The Flaming Vegan

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Where Do You Get Your Protein?
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Where Do You Get Your Protein?

Sigh. This question we're all familiar with, "Where do you get your protein from?" is one that carries with it mixed feelings each time I hear it. I imagine most vegans and vegetarians can relate to this, considering the question is practically inevitable when someone first learns of our dietary choice to exclude meat.

The mixed feeling thing comes from the diverse variety of people who feel compelled to ask this tired question and the fact that I don't want to discourage anyone from learning more about the exotic lifestyle of plant-eating. My reaction depends on who's doing the asking, but here's my typical range of feelings with regard to this inquiry:

First, I'm mostly annoyed. Partly from the fact that I've answered this question innumerable times already, in only 3 meat-free years; and partly because I feel like it's the least important question out of all the questions one might ask regarding a vegetarian lifestyle. Other questions such as why I'm vegetarian, or what benefits/challenges/detriments/awesomeness accompany such a lifestyle seem more important to me. Also, I'm pretty sure that despite asking this question, nobody actually cares about the answer. Do you really want to know what I eat every day? I didn't think so.

Next, something like pity seems to creep in. I guess I sort-of feel sorry for a person who is uneducated or perhaps misinformed about the "mystery" of protein consumption from food sources with no eyes. For the person who really wants to know the answer to the protein question, I'm happy to actually respond sincerely. To the person who uses the question as a way to scoff at vegetarianism, I'm sorry for your ignorance. This, of course leads to anger and disgust when I resort to blaming our country and what the food system has become for a terrible lack of education in any number areas, not the least of which is nutrition.

Bringing the emotional spectrum full circle, is the excitement and child-like wonder I feel when finally I recognize this as an opportunity to help enlighten others about some of the delicious and wonderful foods we veggies proudly enjoy on what outsiders seem to regard as our never-ending quest for protein. This is an opportunity I take no matter the motivation for the question. --That's right dumb-guy who thinks making fun of my food choices is a great intro to a pick up line-- you just opened the door for education. I provide classy citizens like you with a genuine answer to your question, as well as a ton of other information you couldn't care less about. (And thank you for your kind offer for a protein source, but clearly you don't understand what it means to be vegan). I'd feel guilty if I did these people the disservice of letting them continue on without this much needed information.

Clearly the subject of protein is a loaded topic of discussion for me. It may lead you to question my mental state, as well it should –I question it all the time. But then again, why shouldn't this be a passionate subject for me? There's something disturbing to me about the generally accepted notion that we must eat meat to survive. Not because I want everyone in the world to renounce meat and immediately adopt a vegan or vegetarian lifestyle, but because it's such a wasteful and unhealthy misunderstanding to think that we must all consume meat all the time. (And because, let's be honest -it's getting boring answering the same question repeatedly).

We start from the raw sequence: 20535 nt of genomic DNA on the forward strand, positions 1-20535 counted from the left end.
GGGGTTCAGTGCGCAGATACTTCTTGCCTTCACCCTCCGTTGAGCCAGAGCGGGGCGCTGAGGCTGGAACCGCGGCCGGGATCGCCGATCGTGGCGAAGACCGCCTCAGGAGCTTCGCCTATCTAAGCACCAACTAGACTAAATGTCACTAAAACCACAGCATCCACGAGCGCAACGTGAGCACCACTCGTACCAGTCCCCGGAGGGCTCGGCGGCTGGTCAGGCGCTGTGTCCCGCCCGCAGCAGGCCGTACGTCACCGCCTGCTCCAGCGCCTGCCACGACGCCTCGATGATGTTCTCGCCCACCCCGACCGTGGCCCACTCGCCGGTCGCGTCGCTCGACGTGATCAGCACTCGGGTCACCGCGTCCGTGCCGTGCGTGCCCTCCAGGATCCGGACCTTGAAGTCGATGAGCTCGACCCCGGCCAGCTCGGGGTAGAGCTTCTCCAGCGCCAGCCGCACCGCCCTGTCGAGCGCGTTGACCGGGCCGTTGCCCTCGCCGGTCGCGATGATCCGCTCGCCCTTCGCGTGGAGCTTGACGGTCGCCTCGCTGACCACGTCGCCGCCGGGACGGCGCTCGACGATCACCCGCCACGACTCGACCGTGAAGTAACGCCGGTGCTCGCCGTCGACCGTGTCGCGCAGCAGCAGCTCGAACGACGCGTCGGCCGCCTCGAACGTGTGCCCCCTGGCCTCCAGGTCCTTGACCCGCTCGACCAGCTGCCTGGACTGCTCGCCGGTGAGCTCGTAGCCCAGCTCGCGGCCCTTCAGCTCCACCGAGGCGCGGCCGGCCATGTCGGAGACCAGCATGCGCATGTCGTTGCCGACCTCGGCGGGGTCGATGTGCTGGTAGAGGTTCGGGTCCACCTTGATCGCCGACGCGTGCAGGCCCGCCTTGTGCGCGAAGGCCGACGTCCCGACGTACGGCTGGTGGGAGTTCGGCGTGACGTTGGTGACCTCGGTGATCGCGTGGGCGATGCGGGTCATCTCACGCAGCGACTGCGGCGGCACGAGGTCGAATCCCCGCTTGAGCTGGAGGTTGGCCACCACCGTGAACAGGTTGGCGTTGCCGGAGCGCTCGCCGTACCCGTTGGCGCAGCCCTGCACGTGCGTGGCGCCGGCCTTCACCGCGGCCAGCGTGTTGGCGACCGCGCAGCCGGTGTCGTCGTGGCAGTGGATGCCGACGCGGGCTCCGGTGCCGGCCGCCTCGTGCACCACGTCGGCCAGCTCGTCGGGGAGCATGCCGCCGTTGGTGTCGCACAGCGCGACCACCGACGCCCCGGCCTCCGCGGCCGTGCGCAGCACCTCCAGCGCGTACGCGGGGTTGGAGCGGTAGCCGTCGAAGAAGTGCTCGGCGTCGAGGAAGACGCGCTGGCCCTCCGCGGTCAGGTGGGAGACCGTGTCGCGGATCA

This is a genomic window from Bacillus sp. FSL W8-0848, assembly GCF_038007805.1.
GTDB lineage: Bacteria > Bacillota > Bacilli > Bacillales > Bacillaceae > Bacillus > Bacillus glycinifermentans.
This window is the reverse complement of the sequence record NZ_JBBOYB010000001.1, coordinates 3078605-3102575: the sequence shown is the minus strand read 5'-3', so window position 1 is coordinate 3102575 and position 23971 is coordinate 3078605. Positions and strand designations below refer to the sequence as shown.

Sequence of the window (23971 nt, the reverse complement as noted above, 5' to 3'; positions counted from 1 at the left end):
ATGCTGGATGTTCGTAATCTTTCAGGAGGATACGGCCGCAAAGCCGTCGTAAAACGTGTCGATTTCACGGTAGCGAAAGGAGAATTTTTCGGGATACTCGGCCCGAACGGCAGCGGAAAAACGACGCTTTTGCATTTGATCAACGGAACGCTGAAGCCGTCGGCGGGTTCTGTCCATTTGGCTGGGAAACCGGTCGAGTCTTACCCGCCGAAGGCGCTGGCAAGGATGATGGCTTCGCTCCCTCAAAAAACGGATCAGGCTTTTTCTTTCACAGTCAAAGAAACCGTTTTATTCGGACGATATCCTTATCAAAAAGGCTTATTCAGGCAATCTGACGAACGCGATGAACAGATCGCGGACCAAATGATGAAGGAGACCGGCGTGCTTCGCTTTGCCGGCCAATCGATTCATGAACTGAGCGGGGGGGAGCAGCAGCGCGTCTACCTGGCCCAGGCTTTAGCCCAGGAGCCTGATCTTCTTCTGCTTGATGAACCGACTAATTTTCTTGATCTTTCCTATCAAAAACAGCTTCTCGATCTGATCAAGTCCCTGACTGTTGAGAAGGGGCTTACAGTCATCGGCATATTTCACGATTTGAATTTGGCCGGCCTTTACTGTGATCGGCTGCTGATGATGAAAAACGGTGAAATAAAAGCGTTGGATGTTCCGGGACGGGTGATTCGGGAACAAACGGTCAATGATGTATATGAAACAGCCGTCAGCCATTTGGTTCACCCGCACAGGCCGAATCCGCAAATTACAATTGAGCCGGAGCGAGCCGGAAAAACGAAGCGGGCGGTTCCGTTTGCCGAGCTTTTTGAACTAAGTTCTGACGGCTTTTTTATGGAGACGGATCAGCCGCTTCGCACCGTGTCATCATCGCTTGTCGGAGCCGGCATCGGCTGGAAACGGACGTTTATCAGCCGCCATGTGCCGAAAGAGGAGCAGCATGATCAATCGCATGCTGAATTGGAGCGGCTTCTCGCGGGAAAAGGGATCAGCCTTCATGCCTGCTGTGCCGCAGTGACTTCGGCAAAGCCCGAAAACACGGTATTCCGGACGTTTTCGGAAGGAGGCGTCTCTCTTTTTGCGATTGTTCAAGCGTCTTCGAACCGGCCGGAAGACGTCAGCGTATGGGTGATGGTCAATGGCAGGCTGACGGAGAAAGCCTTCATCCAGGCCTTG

I think if this question came only from people I expect it from, it wouldn't be as provocative for me. But the fact is, it's a question I've been asked by people who I feel should know a little something about protein, nutrition, healthy foods, and so on. Asked by not only unhealthy eaters and the purveyors of agribusiness, this question about protein has also been posed to me by the likes of health and fitness "experts", teachers, and even physicians —that's right folks— actual medical doctors.

Because the concept of protein is seemingly the quintessential query about veg-life, I'd like to answer the question here and now for anyone who may still be wondering, "where do you get your protein?"

Everywhere. There it is. All the foods I eat (and most of those that you probably eat), contain protein. If it's a whole food, it has protein. I know that's not the answer most people are looking for, but it's the truth. Without getting into specifics for the sake of sparing you a scientific exploration into amino acids, suffice it to say that getting enough protein in a vegetarian or vegan diet is not all that difficult. I don't want to minimize the amount of planning and preparation we do to make sure we're eating healthy, nutritious foods (and enough of them), but honestly, eating a diet rich in a variety of whole foods pretty much ensures that we are getting what we need. Not only can we mix foods to get everything in, but get this —many plant-based foods are COMPLETE PROTEINS! This means they contain all 8 amino acids the body doesn't make on its own. This seems to be widely misunderstood. I'll save for another day a blog post singing the praises of quinoa, asparagus, nuts, seeds, and the other friends that fall into the plants-that-are-complete-proteins category, of which there are many. For now, just know there are several tasty and easy sources for we veg-folk to get all the protein we could dream of.

I would be remiss if I didn't mention another misunderstood concept about protein that factors into the question of how we eaters-of-no-meat have managed to stave off wasting-away from lack of protein. For some reason (a lot of us know the reason, but to avoid pointing fingers I'll leave big agribusiness out of this), the amount of protein thought to be necessary in the human diet has inflated to a ridiculous proportion over the past 30 years or so. The typical American does NOT need as much protein as they consume.